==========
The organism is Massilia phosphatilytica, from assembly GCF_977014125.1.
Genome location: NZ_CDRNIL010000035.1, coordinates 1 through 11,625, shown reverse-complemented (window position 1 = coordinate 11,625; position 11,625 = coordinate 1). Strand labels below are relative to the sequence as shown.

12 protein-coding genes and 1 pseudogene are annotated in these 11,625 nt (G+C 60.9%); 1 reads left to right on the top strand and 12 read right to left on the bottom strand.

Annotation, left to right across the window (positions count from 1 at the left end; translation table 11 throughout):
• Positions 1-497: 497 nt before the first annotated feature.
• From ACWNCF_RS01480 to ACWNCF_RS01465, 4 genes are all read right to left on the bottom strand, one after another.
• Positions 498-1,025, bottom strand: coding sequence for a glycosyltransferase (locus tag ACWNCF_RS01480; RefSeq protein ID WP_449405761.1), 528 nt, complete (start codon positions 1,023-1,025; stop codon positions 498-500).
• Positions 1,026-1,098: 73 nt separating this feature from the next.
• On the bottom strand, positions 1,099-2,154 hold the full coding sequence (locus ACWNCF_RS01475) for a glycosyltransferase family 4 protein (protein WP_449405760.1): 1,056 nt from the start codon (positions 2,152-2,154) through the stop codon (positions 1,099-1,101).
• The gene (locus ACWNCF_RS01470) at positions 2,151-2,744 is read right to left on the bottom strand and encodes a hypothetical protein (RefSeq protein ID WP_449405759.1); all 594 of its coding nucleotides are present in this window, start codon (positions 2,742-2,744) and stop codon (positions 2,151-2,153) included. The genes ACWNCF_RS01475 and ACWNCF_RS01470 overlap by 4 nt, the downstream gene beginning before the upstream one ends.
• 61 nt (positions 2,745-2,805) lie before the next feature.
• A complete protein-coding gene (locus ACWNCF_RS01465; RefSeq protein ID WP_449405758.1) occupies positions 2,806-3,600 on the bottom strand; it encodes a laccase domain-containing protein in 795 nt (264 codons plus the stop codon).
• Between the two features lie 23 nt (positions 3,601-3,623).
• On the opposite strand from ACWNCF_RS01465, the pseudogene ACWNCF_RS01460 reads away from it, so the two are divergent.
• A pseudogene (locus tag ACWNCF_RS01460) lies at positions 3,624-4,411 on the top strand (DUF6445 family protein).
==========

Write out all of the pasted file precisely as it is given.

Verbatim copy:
The organism is Massilia phosphatilytica, from assembly GCF_977014125.1.
Genome location: NZ_CDRNIL010000035.1, coordinates 1 through 11,625, shown reverse-complemented (window position 1 = coordinate 11,625; position 11,625 = coordinate 1). Strand labels below are relative to the sequence as shown.

12 protein-coding genes and 1 pseudogene are annotated in these 11,625 nt (G+C 60.9%); 1 reads left to right on the top strand and 12 read right to left on the bottom strand.

Annotation, left to right across the window (positions count from 1 at the left end; translation table 11 throughout):
• Positions 1-497: 497 nt before the first annotated feature.
• From ACWNCF_RS01480 to ACWNCF_RS01465, 4 genes are all read right to left on the bottom strand, one after another.
• Positions 498-1,025, bottom strand: coding sequence for a glycosyltransferase (locus tag ACWNCF_RS01480; RefSeq protein ID WP_449405761.1), 528 nt, complete (start codon positions 1,023-1,025; stop codon positions 498-500).
• Positions 1,026-1,098: 73 nt separating this feature from the next.
• On the bottom strand, positions 1,099-2,154 hold the full coding sequence (locus ACWNCF_RS01475) for a glycosyltransferase family 4 protein (protein WP_449405760.1): 1,056 nt from the start codon (positions 2,152-2,154) through the stop codon (positions 1,099-1,101).
• The gene (locus ACWNCF_RS01470) at positions 2,151-2,744 is read right to left on the bottom strand and encodes a hypothetical protein (RefSeq protein ID WP_449405759.1); all 594 of its coding nucleotides are present in this window, start codon (positions 2,742-2,744) and stop codon (positions 2,151-2,153) included. The genes ACWNCF_RS01475 and ACWNCF_RS01470 overlap by 4 nt, the downstream gene beginning before the upstream one ends.
• 61 nt (positions 2,745-2,805) lie before the next feature.
• A complete protein-coding gene (locus ACWNCF_RS01465; RefSeq protein ID WP_449405758.1) occupies positions 2,806-3,600 on the bottom strand; it encodes a laccase domain-containing protein in 795 nt (264 codons plus the stop codon).
• Between the two features lie 23 nt (positions 3,601-3,623).
• On the opposite strand from ACWNCF_RS01465, the pseudogene ACWNCF_RS01460 reads away from it, so the two are divergent.
• A pseudogene (locus tag ACWNCF_RS01460) lies at positions 3,624-4,411 on the top strand (DUF6445 family protein).